Most cacti come from arid climates and our image of a cactus is precisely that of a plant adapted to growing in harsh conditions: a swollen stem that holds water, no leaves in order to reduce moisture loss, abundant spines to protect its valuable assets, etc. You might imagine that therefore you need to sow cactus seeds in sand and under conditions of burning sun and great aridity… but you’d be wrong.
In fact, in nature, not even one desert cactus seed in 100 germinates… and not even one seedling in 1,000 reaches maturity. Most years, there is no germination at all. The seeds will lay dormant for years if necessary, waiting for Mother Nature’s sign it is time to start growing: a good, thorough rain. And yes, it does rain in a desert… occasionally. Only then, when the soil is moist, they will finally germinate. Seedlings then struggle to grow as quickly as possible, a real battle against the elements, but if the soil dries out too quickly, they die. But from time to time, there’ll be a year where the soil remains moister than normal or when there are repeated rains. It is under those conditions that the next generation of cacti really manage to get a good start.
So, unless you want to have success with only one cactus seed out of 1,000, don’t treat cactus seeds like desert plants. Instead, coddle them! Sow and treat them like any other plant. Here’s how:
Sow in a small pot using pre-moistened seed mix and simply press the seeds into the soil. Cover with a dome or a transparent plastic bag to maintain high humidity. (I know: that sounds illogical for a cactus, but trust me, it works!) And place the pot in a warm, well-lit place (light is necessary for germination), but away from direct sunlight, or else it will get too hot inside its plastic bag shelter. A location under a fluorescent lamp is perfect. Germination can take from several days to several weeks.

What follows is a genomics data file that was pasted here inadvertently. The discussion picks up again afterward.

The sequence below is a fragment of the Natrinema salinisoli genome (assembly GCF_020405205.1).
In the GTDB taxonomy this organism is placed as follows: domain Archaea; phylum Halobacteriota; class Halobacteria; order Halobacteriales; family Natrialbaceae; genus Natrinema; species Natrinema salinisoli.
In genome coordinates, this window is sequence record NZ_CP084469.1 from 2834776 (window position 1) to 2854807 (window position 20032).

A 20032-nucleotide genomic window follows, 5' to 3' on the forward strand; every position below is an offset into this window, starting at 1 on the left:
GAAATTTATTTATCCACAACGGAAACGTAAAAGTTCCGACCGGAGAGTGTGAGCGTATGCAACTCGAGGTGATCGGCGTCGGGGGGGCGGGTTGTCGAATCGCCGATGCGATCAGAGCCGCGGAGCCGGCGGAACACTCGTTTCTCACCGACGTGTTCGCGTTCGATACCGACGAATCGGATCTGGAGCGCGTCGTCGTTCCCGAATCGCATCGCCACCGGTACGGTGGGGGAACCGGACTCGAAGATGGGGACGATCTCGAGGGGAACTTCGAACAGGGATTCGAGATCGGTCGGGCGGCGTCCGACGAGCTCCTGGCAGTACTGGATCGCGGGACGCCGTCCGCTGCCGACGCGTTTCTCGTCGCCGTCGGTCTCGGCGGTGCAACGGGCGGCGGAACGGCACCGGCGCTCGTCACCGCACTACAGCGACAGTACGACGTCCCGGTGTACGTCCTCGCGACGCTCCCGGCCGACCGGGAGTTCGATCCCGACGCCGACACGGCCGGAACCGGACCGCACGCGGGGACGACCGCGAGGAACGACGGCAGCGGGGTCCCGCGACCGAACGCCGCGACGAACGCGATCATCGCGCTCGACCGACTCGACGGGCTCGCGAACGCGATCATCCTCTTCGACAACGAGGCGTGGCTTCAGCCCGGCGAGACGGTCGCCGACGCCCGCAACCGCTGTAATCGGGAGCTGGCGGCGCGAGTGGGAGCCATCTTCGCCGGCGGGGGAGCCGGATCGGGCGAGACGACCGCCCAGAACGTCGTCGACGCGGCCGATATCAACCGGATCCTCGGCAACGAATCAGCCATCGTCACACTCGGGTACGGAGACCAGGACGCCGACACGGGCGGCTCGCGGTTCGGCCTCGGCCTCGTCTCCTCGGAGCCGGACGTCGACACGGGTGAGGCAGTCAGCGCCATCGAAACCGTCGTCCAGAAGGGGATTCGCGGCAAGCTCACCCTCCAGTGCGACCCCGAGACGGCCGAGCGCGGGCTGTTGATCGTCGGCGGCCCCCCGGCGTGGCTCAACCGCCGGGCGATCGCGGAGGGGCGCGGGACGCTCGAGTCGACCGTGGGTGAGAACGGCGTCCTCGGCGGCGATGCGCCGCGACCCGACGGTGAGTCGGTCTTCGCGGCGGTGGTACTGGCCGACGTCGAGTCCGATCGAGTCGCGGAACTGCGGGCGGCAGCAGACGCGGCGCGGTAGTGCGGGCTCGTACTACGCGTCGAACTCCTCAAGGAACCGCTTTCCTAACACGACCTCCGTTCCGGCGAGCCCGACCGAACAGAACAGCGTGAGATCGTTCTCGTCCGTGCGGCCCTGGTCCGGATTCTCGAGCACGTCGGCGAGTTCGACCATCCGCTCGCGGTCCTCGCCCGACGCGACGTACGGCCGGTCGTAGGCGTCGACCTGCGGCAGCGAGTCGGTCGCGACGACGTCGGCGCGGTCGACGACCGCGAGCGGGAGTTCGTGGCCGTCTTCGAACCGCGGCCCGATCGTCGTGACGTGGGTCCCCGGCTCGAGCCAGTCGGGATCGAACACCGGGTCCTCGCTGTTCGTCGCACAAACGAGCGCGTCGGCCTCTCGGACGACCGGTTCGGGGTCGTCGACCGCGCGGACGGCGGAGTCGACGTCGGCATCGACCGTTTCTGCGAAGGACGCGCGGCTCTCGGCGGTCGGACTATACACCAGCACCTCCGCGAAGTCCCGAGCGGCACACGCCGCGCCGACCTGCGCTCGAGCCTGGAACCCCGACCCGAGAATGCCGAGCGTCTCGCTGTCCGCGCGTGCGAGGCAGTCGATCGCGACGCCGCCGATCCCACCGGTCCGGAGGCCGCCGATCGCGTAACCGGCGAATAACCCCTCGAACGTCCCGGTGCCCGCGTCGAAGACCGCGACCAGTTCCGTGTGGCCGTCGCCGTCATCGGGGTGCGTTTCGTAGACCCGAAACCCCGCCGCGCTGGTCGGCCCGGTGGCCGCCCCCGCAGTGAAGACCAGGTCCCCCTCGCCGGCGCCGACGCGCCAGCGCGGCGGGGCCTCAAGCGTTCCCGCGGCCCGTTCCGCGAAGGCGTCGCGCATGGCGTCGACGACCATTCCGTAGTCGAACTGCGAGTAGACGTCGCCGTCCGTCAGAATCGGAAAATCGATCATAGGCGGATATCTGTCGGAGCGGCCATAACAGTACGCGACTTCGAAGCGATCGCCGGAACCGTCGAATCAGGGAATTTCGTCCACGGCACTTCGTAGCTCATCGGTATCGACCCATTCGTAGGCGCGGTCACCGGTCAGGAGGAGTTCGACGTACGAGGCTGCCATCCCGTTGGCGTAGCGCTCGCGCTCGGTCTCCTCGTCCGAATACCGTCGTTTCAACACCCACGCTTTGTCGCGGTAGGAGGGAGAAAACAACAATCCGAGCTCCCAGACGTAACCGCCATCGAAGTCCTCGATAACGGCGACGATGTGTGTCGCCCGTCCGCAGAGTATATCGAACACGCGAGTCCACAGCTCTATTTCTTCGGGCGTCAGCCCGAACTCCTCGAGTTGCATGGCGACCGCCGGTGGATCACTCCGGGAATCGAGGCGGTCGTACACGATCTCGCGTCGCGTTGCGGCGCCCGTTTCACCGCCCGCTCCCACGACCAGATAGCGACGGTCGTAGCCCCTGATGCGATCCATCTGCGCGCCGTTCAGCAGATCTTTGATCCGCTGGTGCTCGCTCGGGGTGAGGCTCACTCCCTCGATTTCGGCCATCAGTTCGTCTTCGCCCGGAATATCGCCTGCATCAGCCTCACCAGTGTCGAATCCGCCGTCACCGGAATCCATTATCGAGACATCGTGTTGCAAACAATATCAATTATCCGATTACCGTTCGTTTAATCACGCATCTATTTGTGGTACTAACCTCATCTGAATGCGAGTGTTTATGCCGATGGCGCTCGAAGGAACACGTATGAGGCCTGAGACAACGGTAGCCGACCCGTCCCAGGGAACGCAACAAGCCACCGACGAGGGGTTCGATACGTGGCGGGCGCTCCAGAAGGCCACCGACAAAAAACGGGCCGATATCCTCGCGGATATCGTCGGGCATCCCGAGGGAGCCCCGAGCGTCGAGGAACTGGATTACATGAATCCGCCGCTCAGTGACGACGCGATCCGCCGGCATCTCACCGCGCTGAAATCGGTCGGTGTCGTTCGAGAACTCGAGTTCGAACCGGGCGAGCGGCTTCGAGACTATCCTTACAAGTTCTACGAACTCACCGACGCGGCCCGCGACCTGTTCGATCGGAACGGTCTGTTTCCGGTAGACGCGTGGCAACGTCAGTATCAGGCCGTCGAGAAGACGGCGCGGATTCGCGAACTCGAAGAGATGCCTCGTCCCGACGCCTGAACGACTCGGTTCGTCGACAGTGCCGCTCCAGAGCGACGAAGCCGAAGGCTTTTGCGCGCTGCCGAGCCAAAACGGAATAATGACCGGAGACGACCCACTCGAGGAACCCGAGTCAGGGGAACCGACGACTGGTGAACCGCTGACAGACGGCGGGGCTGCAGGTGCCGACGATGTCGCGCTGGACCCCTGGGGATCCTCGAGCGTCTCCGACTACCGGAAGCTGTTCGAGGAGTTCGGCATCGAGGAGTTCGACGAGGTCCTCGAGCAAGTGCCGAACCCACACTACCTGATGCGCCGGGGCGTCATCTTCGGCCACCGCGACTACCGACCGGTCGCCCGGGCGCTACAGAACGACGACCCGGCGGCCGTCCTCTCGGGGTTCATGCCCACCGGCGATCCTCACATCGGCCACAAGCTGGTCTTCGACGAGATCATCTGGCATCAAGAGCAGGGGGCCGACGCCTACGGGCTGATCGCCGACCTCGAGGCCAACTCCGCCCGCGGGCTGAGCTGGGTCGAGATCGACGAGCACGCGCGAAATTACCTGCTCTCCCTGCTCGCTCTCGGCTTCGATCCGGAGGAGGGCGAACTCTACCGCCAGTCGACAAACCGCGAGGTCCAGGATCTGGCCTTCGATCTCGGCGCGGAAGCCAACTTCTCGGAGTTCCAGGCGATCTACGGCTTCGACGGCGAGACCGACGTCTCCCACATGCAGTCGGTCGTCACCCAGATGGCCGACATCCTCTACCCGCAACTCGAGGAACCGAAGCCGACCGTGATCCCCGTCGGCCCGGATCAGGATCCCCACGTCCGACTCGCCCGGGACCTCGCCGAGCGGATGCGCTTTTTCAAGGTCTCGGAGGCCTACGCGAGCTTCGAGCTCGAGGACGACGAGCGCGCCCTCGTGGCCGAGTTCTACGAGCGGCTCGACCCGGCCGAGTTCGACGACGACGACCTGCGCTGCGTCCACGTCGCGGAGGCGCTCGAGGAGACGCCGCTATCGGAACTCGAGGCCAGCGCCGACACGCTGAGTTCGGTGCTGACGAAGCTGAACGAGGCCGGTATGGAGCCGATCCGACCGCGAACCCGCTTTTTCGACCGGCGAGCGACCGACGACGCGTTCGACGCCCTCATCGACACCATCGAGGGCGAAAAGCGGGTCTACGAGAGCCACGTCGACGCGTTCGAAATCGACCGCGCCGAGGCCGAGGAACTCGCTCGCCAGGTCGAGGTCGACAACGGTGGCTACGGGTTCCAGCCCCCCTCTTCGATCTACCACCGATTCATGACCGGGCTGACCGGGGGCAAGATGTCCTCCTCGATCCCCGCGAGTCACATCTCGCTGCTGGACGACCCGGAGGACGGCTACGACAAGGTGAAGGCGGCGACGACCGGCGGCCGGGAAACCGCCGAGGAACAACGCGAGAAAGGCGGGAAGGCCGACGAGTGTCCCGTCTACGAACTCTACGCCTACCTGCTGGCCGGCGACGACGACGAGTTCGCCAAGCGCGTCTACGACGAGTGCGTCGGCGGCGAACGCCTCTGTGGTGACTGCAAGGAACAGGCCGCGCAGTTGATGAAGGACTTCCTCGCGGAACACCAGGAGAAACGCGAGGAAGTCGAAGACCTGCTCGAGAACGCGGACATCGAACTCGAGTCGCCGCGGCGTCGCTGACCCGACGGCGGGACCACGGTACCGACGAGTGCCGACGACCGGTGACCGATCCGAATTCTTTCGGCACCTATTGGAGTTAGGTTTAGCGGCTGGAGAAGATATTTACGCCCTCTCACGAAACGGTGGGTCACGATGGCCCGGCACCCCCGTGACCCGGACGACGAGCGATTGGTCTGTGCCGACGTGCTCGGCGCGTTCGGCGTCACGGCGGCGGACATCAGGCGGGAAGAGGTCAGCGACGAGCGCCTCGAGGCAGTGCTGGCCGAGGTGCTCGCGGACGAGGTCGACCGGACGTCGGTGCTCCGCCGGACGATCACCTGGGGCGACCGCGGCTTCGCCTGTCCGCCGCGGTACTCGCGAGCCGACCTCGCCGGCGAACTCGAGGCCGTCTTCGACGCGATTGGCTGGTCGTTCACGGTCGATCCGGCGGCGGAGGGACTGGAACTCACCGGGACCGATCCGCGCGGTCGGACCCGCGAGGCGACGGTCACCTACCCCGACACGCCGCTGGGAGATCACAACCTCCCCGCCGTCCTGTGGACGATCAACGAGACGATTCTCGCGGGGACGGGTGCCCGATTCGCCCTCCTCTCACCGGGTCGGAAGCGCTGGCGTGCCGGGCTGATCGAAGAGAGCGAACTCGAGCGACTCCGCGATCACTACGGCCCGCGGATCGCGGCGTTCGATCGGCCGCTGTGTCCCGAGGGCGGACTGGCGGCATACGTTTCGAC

Curiously even though most cacti have no leaves as adults, they will as seedlings. Each chubby seeding bears 2 cotyledons, just like any other plant, only much thicker. At the junction of the two cotyledons a bit of spiky growth will soon appear: the stem of the baby cactus.
As long the seedlings are under plastic, no watering should be necessary, although if the soil surface dries out, you could lightly spray the growing mix with water. After 2-3 months of growth, gradually remove the plastic bag or dome, opening or lifting it a bit more each day until the seedlings are used to fresh air.
When the seedlings are acclimated to indoor conditions, transplant each into its own small pot. This time, use a cactus potting soil. Start watering them like a typical houseplant (not quite like a desert cactus at this point), that is, when the soil is dry to the touch. Moderate lighting is also still the best choice at this stage.
It is only about a year after the seedlings have been growing on their own that you should begin treating them “like cactus”, placing them in full sun and letting the soil dry out thoroughly before watering again. Cactus are fairly slow growers, but some will be quite presentable by their 2nd year. How long before they bloom? Mammillarias or rebutias may reach blooming size in as little as 2 to 3 years, but most small cacti are 5 or 6 years away from blooming. As for candelabra and barrel types, figure 15 to 50 years… if indeed they ever bloom.
Obviously, there are exceptions to the sowing recommendations made above. Several opuntias from northern areas, for example, will require an extensive cold treatment before germinating, but in general, the above described process will work well with almost any desert cactus.
You can find packets of mixed cactus seeds in you local garden center and most of the bigger seed catalogs (Stokes Seeds, Thompson & Morgan, Park Seed, Halifax Seeds, Chiltern Seeds, etc.) also offer packs of mixed seeds. For a more extensive selection of cactus seeds, ideal for the cactophile, try Cactus Store or Mesa Garden.